Roman Reflections

Well after yesterday’s gushing about Rome I figure I can give a more realistic and less holy or sanctified view of La Città Eterna. First of all, and perhaps worst of all for me, the city is overrun with tourists. Again I am technically one of those damned people, but I promote myself a bit over their level because I at least try to speak the language. Roving tour groups, with their flags and microphones are the worst for me. They take up entire vias, spreading out like locuts across the narrow streets. Come on people, at least try to respect those who have no desire to be stuck behind a mass of people listening to some tour guide babble about what semi-famous person once lived or stayed in such and such building. It’s Rome for God’s sake! How many people of ancient or even relatively recent importance in the European world has not been to Rome?

Random Courtyard

But even worse than the tourists themselves is how they’ve transformed the culinary world. I wandered the city in vain of finding a restaurant that could offer me authentic Roman cooking. As much as I love modern Italian food, which certainly has retained some ancient aspects, I had the craving for some rank organ meat such as brains, a Roman specialty. Every restaurant that makes itself visible, and without the internet or a reliable guidebook to guide me I needed to see a restaurant and its menu, has turned touristy. The menus are all basically the same with the same pastas, antipasti, secondi and desserts. Thank God I also wanted pizza last nigh or I might have gone nuts trying to find authentic Roman food late at night! Damn the economics of the world and the American fear of any strange sounding dish! The restaurants need to make money and they do so by providing that which the Americans desire: namely safe, eaten-before dishes that any American can recognize in the American vernacular.

Egyptian Obelisk

Where did our collective culinary spine go? Has an abundance of cheap meat jaded us to the value of the less tender, the harder to cook pieces of meat? These “undesirables” in America often hold secret flavors and amazing textures that cannot be found in a filet mignon. Ask me whether I want an extremely tender, but relatively flavorless filet mignon, or a stew made with the neck of a lamb, I will almost always take the lamb. These pieces with bone and collective tissue will take your palate to the heights of umani: that indescribable fifth taste. Be adventurous and try something new.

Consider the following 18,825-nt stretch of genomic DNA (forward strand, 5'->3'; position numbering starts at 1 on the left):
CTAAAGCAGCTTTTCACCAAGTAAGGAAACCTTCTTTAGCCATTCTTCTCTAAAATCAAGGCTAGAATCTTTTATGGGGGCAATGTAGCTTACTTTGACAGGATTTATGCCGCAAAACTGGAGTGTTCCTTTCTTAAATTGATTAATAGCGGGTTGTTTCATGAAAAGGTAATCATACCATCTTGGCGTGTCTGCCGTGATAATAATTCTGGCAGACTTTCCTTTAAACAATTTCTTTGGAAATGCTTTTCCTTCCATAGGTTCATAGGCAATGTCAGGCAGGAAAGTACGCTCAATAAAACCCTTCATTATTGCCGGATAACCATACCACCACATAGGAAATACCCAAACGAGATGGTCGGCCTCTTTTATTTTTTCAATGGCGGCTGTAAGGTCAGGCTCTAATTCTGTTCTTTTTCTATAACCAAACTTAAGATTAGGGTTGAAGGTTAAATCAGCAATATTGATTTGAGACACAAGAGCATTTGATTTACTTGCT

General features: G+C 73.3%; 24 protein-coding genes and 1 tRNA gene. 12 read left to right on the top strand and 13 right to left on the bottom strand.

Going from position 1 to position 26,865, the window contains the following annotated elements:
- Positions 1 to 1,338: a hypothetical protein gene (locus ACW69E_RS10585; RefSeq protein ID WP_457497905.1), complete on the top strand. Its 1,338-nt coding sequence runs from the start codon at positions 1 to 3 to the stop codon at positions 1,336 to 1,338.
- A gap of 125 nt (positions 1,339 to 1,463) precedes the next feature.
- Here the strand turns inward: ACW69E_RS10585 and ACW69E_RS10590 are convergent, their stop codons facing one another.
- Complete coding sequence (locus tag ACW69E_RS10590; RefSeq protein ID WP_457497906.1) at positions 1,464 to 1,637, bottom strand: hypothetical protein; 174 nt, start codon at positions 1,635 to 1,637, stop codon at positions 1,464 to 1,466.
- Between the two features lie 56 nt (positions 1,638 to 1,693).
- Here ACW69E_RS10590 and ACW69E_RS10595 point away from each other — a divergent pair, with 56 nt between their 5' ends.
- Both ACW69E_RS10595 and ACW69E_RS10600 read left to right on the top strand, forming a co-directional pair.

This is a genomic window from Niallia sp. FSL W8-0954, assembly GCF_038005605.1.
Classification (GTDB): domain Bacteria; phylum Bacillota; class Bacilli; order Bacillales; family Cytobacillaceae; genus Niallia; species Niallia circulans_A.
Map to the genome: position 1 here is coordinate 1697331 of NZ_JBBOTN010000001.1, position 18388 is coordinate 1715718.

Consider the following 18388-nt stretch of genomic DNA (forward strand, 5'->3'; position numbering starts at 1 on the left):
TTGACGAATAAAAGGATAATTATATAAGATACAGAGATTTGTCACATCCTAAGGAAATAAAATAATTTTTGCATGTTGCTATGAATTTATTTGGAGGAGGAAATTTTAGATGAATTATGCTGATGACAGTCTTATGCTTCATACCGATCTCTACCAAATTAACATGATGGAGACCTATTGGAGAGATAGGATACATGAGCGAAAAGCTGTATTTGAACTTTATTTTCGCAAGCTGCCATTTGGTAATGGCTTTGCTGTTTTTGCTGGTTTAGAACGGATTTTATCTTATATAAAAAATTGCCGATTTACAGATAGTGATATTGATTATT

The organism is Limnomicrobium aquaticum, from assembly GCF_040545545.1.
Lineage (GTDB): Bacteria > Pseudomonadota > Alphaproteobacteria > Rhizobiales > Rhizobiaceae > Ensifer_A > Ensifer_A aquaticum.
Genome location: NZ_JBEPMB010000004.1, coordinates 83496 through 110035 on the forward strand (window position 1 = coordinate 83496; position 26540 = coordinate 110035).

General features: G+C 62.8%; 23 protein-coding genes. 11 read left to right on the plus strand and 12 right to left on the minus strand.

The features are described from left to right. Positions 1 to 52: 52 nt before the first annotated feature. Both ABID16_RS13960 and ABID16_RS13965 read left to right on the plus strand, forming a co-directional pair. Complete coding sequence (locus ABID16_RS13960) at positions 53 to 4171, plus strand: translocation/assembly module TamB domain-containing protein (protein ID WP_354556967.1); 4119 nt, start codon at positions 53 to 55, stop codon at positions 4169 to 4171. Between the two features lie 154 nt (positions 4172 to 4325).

Past the flocks of tourists Rome is unfortunately a fairly dirty city. Vandalism is rampant, covering almost any open surface in some places. Buildings are old and not very well kept. Even the monuments, such as the Pantheon and Coliseum, still show the wounds of WWII with massive bullet holes. Buildings are falling down in places and merely ignored in others. It’s as if the Romans never want to rebuild or do much renovating until absolutely necessary. They like the way things are: it works and it hasn’t changed much in years.

The Monument to Victor Emanuel

In the same note, driving in Rome is a mess of chaos. Lane lines are absolutely ignored and massive intersections exist without traffic lights. Pedestrians cross whenever they desire knowing that cars will stop, however abruptly. Scooters, lots of them, dart through the cars and people in what would seem a suicidal manner to most American drivers. If you’ve ever been to Boston, it is a million times worse.

Lastly, that city is damn expensive! But sarà sarà.

On the train to Florence now. I love Italy.

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2 Responses to Roman Reflections

  1. Andrew Cohen says:

    James —
    While you were searching Rome for organ meat, I was eating an astonishing appetizer at Nini’s Bistro — whole sweetbreads, lightly fried, in puff pastry with a beautiful mushroom sauce. Incredible.
    Sorry about your terrible travel experience, and again I’m so sorry that I confused things a bit and made it momentarily worse.
    We’re so glad to hear that you’re having a great experience after a lonely couple of days, which after all was quiet natural and to be expected.

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